About Robertico (part 1)


It took me almost a week in Camaguey to really see Robertico. This may sound strange but so many people pass through the house – tios, primos, friends and neighbours of all ages – that his presence has seemed passing like all the others. It’s only one morning as I am up early with baby Maia that I start to wonder why, at 6am, he is there. My aunt is making him a packed lunch and he is brushing his teeth. He is dressed in his school uniform, the standard deep red shorts and a white shirt. His young face freckled, and dark hair bleached from the sun. All I know about him is that he lives next door.

I start to ponder on why he’s here so early. Maybe they don’t have running water next door or perhaps he needs to use the fridge because they don’t have one. As if reading my mind my aunt makes a sign, putting her thumb to her mouth in a drinking motion.
‘His dad,’ she mouths. ‘And his mother disappears to the country and comes back when she feels like it.’
‘Where?’ I ask.
‘Another province, where her family live. She went and hasn’t returned,’ she replies.

I think back. Every evening he has eaten in the house, quietly in the corner. At the weekend he was there when we were making paper animals. I bought a book that shows you step by step how to make a jungle out of paper. Systematically and with considerable talent he made a snake and an elephant. He followed the pattern carefully, drawing the detail on his elephant’s face with a sensitivity I admired. I could see talent there. ‘Next week let’s make grass and monkeys,’ I said. The animals he made are lovingly placed in his bag for school.

The day before he had shown me his slingshot. Made from twigs, an old rubber glove and a strip of maize leaf tying it all together. He’d set about fixing it with a machete the same size as him.

I ask him later that day how school was. ‘Mal,’ he replies and goes back to sitting quietly in the corner. He has a board on his lap with his dinner on, a slice of chicken, egg and rice. He’s watching the tv. That night I notice that he sleeps in the same room as my aunt and uncle, in the same bed. I realise he’s been here all week, sleeping here. Mouse-like, his presence barely noticeable. I have yet to see his parents.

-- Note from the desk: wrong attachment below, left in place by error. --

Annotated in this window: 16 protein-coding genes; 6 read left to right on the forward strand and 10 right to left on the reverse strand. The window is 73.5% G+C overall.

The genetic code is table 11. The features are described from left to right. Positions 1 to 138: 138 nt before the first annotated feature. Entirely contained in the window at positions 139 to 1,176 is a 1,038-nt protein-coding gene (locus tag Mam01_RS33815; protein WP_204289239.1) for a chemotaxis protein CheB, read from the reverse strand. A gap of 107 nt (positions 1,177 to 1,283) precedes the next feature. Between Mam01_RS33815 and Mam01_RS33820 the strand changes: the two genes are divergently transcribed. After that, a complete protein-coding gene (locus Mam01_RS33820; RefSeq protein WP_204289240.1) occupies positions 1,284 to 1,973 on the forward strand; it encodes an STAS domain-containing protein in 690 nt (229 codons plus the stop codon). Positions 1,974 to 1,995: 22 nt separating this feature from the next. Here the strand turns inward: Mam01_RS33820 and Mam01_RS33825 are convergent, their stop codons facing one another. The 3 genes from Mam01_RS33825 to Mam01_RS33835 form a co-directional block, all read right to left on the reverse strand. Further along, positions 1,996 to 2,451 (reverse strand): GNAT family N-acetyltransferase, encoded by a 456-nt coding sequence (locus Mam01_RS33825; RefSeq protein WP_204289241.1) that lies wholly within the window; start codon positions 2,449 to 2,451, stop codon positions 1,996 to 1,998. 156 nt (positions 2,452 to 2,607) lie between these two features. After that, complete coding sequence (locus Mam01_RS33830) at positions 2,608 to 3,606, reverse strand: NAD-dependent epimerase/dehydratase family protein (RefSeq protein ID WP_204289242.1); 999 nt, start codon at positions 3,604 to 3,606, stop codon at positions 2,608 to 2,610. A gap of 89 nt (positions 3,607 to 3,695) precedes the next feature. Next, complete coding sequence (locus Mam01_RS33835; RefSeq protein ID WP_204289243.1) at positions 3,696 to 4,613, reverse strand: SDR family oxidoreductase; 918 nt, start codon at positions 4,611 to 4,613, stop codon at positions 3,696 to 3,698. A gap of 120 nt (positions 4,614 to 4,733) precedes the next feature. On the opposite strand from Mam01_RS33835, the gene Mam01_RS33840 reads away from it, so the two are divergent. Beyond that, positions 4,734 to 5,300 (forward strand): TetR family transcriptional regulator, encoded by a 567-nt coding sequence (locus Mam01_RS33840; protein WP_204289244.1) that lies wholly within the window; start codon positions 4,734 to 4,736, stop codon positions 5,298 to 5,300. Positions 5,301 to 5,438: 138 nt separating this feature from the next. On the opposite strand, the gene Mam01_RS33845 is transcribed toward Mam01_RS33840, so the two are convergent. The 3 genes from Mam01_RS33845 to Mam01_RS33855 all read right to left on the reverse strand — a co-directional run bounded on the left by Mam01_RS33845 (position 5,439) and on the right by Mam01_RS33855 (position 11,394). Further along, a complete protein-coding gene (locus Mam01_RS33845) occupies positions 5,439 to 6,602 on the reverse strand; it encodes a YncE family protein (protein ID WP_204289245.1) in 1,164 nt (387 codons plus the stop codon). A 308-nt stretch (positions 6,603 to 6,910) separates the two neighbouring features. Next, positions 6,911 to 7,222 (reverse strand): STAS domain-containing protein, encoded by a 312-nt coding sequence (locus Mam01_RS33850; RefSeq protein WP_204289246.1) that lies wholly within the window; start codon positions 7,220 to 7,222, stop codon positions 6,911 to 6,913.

I mention how great it is that my aunt is there for him. ‘There is no blood there,’ she tells me. She means she cares for him even though she is not related to him in any way. The saddest thing for him is that it’s true. There is no blood there for him at all.

clippedwingsflying

It took me almost a week in Camaguey to really see Robertico. This may sound strange but so many people pass through the house – tios, primos, friends and neighbours of all ages – that his presence has seemed passing like all the others. It’s only one morning as I am up early with baby Maia that I start to wonder why, at 6am, he is there. My aunt is making him a packed lunch and he is brushing his teeth. He is dressed in his school uniform, the standard deep red shorts and a white shirt. His young face freckled, and dark hair bleached from the sun. All I know about him is that he lives next door.

I start to ponder on why he’s here so early. Maybe they don’t have running water next door or perhaps he needs to use the fridge because they don’t have one…

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Filed under Cuba, EDUCATION, ENGLISH, España, HUMAN HEALTH, México, NADA, Podemos, PSICOLOGÍA, Silvio Rodríguez Domínguez, Silvio Rodriguez, USA, Venezuela

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